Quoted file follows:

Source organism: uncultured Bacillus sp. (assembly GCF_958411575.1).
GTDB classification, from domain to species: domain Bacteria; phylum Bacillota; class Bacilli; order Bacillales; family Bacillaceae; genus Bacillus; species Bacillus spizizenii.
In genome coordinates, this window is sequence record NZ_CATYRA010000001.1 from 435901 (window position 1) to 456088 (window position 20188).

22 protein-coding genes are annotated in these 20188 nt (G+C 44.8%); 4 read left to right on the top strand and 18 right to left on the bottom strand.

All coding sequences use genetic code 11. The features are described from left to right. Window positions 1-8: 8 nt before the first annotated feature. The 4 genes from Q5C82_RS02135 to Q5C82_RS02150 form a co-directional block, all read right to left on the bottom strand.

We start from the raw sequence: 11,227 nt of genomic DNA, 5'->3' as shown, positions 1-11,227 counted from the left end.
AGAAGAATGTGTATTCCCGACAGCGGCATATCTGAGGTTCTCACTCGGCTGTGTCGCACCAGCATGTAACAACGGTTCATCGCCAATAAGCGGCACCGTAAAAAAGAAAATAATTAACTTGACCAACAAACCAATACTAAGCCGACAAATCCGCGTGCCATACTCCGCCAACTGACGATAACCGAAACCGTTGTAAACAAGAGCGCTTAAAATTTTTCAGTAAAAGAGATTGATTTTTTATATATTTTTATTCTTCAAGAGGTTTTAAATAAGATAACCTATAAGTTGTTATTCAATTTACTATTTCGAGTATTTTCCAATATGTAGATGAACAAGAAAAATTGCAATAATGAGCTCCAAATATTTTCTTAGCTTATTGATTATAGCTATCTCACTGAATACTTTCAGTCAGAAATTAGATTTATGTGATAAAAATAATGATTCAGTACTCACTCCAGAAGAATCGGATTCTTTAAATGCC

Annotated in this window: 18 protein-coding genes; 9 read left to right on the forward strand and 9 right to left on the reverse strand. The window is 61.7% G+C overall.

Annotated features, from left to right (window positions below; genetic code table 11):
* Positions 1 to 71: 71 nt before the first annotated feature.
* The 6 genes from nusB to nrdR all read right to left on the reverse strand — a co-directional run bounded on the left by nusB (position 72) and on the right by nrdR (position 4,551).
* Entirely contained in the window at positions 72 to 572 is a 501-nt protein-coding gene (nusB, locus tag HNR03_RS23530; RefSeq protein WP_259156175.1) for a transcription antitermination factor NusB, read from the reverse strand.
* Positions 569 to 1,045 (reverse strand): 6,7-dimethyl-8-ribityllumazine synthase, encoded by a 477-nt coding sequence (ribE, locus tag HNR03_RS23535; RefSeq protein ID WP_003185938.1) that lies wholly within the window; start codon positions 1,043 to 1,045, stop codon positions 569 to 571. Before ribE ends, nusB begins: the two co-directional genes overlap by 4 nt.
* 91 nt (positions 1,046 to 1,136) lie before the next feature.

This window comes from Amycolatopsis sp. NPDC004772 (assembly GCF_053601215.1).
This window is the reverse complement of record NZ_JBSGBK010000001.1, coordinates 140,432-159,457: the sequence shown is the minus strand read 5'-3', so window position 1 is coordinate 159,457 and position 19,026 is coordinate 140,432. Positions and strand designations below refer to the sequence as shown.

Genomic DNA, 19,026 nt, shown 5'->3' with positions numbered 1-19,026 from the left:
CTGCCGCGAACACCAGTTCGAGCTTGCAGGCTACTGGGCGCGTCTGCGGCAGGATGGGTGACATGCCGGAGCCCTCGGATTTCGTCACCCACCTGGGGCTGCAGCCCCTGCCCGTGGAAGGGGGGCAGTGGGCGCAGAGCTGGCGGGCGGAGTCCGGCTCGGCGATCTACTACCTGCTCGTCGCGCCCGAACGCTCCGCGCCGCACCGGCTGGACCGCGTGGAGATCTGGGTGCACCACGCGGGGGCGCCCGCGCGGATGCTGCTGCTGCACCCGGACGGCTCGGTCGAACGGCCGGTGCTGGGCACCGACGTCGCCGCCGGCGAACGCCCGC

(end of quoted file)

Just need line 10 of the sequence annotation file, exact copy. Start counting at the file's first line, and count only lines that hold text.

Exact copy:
* Positions 1 to 71: 71 nt before the first annotated feature.